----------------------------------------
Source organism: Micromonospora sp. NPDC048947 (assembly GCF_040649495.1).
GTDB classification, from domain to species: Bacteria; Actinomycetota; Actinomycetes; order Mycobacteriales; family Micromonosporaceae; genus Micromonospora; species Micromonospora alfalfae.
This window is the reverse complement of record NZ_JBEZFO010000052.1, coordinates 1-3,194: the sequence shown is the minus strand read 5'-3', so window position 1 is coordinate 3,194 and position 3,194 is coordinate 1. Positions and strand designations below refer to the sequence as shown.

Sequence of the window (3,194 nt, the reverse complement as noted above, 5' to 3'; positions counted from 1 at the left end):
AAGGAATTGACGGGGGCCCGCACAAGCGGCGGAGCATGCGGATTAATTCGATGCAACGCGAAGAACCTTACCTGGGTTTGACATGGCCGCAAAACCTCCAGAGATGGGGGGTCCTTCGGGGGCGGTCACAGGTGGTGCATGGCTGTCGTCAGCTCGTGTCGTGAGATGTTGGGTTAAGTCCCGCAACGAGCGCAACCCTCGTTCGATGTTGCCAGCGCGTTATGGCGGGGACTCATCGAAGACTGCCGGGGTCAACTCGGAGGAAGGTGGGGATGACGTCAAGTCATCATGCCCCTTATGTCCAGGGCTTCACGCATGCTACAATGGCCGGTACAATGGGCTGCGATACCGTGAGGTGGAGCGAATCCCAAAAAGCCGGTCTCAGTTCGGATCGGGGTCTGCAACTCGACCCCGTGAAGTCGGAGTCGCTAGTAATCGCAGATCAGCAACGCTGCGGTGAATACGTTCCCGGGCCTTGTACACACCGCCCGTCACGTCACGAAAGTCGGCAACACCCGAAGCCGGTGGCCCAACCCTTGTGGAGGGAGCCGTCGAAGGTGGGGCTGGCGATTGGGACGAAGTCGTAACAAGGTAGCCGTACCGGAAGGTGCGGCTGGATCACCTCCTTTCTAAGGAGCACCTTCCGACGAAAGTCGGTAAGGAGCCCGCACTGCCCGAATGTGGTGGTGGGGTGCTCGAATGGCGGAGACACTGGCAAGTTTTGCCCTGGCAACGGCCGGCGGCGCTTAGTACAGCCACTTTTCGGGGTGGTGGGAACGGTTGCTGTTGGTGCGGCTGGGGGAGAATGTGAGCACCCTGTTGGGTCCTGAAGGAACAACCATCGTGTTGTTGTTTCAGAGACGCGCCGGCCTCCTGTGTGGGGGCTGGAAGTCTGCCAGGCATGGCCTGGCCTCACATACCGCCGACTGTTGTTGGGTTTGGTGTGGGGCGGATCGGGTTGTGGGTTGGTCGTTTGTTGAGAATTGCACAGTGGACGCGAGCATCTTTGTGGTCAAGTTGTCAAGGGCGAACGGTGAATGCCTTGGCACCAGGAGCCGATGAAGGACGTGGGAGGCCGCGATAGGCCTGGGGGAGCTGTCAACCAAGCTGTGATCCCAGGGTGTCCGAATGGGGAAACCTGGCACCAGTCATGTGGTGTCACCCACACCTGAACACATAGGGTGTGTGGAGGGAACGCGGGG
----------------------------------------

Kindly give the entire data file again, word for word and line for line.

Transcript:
Source organism: Micromonospora sp. NPDC048947 (assembly GCF_040649495.1).
GTDB classification, from domain to species: Bacteria; Actinomycetota; Actinomycetes; order Mycobacteriales; family Micromonosporaceae; genus Micromonospora; species Micromonospora alfalfae.
This window is the reverse complement of record NZ_JBEZFO010000052.1, coordinates 1-3,194: the sequence shown is the minus strand read 5'-3', so window position 1 is coordinate 3,194 and position 3,194 is coordinate 1. Positions and strand designations below refer to the sequence as shown.

Sequence of the window (3,194 nt, the reverse complement as noted above, 5' to 3'; positions counted from 1 at the left end):
AAGGAATTGACGGGGGCCCGCACAAGCGGCGGAGCATGCGGATTAATTCGATGCAACGCGAAGAACCTTACCTGGGTTTGACATGGCCGCAAAACCTCCAGAGATGGGGGGTCCTTCGGGGGCGGTCACAGGTGGTGCATGGCTGTCGTCAGCTCGTGTCGTGAGATGTTGGGTTAAGTCCCGCAACGAGCGCAACCCTCGTTCGATGTTGCCAGCGCGTTATGGCGGGGACTCATCGAAGACTGCCGGGGTCAACTCGGAGGAAGGTGGGGATGACGTCAAGTCATCATGCCCCTTATGTCCAGGGCTTCACGCATGCTACAATGGCCGGTACAATGGGCTGCGATACCGTGAGGTGGAGCGAATCCCAAAAAGCCGGTCTCAGTTCGGATCGGGGTCTGCAACTCGACCCCGTGAAGTCGGAGTCGCTAGTAATCGCAGATCAGCAACGCTGCGGTGAATACGTTCCCGGGCCTTGTACACACCGCCCGTCACGTCACGAAAGTCGGCAACACCCGAAGCCGGTGGCCCAACCCTTGTGGAGGGAGCCGTCGAAGGTGGGGCTGGCGATTGGGACGAAGTCGTAACAAGGTAGCCGTACCGGAAGGTGCGGCTGGATCACCTCCTTTCTAAGGAGCACCTTCCGACGAAAGTCGGTAAGGAGCCCGCACTGCCCGAATGTGGTGGTGGGGTGCTCGAATGGCGGAGACACTGGCAAGTTTTGCCCTGGCAACGGCCGGCGGCGCTTAGTACAGCCACTTTTCGGGGTGGTGGGAACGGTTGCTGTTGGTGCGGCTGGGGGAGAATGTGAGCACCCTGTTGGGTCCTGAAGGAACAACCATCGTGTTGTTGTTTCAGAGACGCGCCGGCCTCCTGTGTGGGGGCTGGAAGTCTGCCAGGCATGGCCTGGCCTCACATACCGCCGACTGTTGTTGGGTTTGGTGTGGGGCGGATCGGGTTGTGGGTTGGTCGTTTGTTGAGAATTGCACAGTGGACGCGAGCATCTTTGTGGTCAAGTTGTCAAGGGCGAACGGTGAATGCCTTGGCACCAGGAGCCGATGAAGGACGTGGGAGGCCGCGATAGGCCTGGGGGAGCTGTCAACCAAGCTGTGATCCCAGGGTGTCCGAATGGGGAAACCTGGCACCAGTCATGTGGTGTCACCCACACCTGAACACATAGGGTGTGTGGAGGGAACGCGGGG